Jillian Worssam, July 10, 2004

NOAA Teacher at Sea
Jillian Worssam
Aboard NOAA Ship Miller Freeman
July 5 – August 1, 2004

Day: Five
Saturday July 10th, 2004 1:20

Longitude: 59° 50 Sea Wave Height: 1-2′
Latitude: 173° 14 Swell Wave Height: 0′

Visibility: 2.1miles fog Sea Water Temperature: 9.4C
Wind Direction: 121.6 Barometric Pressure: 1019 high pressure
Wind Speed: 11.3 kts Cloud Cover: complete 100%

Haul Data – Methot
Depth of haul: 20 meters
Temperature at depth: 7° C approximate
Species breakdown: walleye pollock year 0, Amphipod- type of crustacean, Chrysora jellyfish

Science and Technology Log:

The Methot haul is when the nets are set out, but at the end there is a cylindrical tube of PVC. It is this tube in which the sample will be taken. Holes are drilled in the side to let the water run through, but there is a mesh screen which prevents the specimens from escape. The purpose of the Methot trawl is to collect younger samples of fish, and as the younger pollock tend to stay higher in the water, and this device is perfect for sampling. Most of the pollock were year zero meaning that they spawned this past April. There is also a relationship between the juvenile pollock and the jellyfish as the Jellies (common term) provide shelter for the young fish. Walleye pollock are cannibalistic and will eat younger smaller fish that could well be their own children.

One of the scientists on board Taina Honkalehton has just returned from Tasmania where she was contracted by the Australian government to study orange roughy, a species that has been over harvested that they are now trying to save as a viable harvest species. Pollock on the other had is a well managed species, where at this time approximately 20% of the population is being utilized for commercial ventures. Pollock are the fish of fish sticks, a very important economic product on a global scale, with pollock as the largest single species fishery in the world making oceanic ecosystem management very important. Approximately 1.8 million tons of Pollock are harvested annually. Part of the management plan for pollock is based in part to their relationship to the stellar sea lion. As an endangered species management needs to look at fish harvesting and see if there is a relationship between the decline of the sea lion and changes in fish numbers.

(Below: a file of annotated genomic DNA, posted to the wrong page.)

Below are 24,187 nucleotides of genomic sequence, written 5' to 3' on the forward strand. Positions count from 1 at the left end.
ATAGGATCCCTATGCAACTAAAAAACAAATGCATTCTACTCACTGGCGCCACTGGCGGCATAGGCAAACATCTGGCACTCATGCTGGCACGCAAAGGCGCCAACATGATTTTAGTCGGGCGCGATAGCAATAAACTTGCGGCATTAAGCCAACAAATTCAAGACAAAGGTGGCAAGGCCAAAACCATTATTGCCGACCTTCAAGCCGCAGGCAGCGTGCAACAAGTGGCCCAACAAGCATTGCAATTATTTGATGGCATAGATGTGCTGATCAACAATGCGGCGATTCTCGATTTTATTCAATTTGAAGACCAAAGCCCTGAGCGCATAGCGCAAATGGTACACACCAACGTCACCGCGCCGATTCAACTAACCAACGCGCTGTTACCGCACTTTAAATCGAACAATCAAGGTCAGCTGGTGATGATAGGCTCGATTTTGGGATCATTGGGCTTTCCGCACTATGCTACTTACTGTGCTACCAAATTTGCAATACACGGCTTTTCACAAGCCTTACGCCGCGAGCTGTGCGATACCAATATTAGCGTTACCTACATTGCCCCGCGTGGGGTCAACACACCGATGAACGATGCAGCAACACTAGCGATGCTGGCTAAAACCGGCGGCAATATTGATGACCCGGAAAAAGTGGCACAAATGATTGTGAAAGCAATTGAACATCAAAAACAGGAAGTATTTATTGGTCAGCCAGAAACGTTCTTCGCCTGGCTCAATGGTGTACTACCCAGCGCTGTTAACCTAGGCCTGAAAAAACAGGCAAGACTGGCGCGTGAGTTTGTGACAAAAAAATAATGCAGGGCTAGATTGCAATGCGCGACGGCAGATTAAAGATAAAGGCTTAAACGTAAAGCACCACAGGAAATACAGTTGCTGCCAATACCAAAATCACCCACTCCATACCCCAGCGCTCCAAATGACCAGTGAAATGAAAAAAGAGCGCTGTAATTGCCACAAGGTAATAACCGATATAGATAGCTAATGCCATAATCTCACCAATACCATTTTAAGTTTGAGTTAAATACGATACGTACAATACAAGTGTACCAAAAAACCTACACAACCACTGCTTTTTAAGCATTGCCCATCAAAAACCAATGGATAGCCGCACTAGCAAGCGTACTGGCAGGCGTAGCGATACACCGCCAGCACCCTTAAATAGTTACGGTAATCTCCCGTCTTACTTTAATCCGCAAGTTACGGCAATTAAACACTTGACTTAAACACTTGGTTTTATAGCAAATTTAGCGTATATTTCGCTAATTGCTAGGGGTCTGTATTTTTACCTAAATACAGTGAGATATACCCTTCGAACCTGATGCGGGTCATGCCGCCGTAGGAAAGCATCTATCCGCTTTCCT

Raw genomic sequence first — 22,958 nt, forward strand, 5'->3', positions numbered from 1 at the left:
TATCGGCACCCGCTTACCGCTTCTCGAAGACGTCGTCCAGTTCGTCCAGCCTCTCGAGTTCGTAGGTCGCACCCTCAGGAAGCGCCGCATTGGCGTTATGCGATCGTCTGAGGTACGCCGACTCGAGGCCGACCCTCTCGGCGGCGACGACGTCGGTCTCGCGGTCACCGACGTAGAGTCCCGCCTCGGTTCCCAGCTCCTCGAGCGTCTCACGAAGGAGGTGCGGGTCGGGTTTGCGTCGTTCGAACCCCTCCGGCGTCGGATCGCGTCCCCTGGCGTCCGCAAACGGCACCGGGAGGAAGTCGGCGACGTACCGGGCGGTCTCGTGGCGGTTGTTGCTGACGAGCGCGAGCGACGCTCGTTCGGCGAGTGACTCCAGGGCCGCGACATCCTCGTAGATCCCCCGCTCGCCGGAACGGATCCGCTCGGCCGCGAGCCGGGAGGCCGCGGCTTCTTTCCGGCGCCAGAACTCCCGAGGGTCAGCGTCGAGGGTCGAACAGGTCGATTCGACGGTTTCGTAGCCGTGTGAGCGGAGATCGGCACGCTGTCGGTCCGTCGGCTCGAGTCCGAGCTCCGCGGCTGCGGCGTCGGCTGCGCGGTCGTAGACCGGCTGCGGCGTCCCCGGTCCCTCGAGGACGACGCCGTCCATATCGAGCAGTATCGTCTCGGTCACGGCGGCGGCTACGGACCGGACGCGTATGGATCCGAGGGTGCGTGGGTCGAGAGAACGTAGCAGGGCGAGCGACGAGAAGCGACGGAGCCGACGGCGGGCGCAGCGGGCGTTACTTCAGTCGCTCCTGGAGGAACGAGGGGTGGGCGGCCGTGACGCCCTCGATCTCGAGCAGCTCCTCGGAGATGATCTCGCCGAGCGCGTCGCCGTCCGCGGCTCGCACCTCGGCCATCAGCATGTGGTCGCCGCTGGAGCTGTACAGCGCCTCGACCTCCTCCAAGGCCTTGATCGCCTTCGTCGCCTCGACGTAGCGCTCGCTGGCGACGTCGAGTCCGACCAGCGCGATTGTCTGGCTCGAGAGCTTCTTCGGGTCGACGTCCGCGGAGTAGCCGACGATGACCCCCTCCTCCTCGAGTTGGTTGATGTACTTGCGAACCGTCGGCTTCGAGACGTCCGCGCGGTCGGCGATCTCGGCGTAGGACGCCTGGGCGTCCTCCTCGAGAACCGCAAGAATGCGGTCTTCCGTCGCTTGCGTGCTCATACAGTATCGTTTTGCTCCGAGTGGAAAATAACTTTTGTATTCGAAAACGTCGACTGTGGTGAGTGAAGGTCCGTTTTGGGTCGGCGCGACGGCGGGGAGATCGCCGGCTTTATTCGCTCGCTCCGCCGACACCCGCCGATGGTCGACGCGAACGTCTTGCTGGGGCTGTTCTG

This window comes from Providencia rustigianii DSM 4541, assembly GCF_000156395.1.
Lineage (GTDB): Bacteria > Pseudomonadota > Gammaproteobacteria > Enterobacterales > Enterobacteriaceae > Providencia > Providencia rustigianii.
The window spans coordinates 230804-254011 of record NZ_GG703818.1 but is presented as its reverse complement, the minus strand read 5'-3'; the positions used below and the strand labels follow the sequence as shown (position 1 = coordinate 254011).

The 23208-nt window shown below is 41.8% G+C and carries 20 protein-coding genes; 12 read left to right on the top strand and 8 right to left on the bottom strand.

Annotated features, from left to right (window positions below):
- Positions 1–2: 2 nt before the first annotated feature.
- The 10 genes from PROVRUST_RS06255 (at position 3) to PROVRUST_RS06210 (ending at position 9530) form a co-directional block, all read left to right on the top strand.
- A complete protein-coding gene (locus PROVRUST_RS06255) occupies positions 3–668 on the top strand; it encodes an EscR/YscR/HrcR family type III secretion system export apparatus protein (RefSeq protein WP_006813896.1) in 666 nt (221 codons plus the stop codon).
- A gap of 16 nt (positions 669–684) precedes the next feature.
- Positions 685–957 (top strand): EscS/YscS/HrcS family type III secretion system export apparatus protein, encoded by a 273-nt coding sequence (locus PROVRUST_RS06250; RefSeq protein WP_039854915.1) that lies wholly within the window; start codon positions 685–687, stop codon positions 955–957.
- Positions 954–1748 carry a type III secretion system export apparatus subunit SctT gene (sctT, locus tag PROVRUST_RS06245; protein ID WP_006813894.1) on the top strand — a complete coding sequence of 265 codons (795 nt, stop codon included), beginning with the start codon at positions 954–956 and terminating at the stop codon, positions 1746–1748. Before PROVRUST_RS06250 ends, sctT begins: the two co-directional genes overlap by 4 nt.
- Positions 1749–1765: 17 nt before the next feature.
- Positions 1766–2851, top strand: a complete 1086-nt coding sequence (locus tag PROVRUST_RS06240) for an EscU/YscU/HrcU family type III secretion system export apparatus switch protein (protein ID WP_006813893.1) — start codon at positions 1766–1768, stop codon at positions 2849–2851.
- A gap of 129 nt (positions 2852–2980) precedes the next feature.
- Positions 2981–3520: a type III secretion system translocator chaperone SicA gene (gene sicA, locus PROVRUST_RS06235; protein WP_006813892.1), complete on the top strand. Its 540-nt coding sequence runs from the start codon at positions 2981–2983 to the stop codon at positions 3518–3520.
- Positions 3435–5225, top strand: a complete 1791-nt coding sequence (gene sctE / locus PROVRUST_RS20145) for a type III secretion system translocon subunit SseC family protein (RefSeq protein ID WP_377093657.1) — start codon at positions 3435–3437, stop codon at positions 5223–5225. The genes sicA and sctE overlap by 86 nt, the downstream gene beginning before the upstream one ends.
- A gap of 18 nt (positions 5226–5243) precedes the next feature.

Personal Log:

Running late tonight, having too much fun gutting fish, measuring jelly fish and cleaning. I have often wondered the purpose of jelly fish. As an Easterner by birth my only experience has been the Portuguese Man of War, the stinging variety that invariably closed our local beach. The jellyfish we have been seeing not only provide habitat for many other aquatic species, but that are also a nutritious food source. Monterey Bay Aquarium has a wonderful display of jelly fish. An amazing species, so beautiful in their basic simplicity.

I promised I would talk about the spinner, which no one has been able to give me a scientific designation for. This amazing piece of technology is a circular window approximately two feet in diameter, the ships windshield. During winter months the entire window of the bridge often freezes up, and this device, through the use of centrifugal motion, manages to keep an area clear for viewing. The glass of the spinner, you guessed it, spins at a very fast rate thus keeping the viewing surface clear.  It is a funky tool, and so far my favorite on the bridge.

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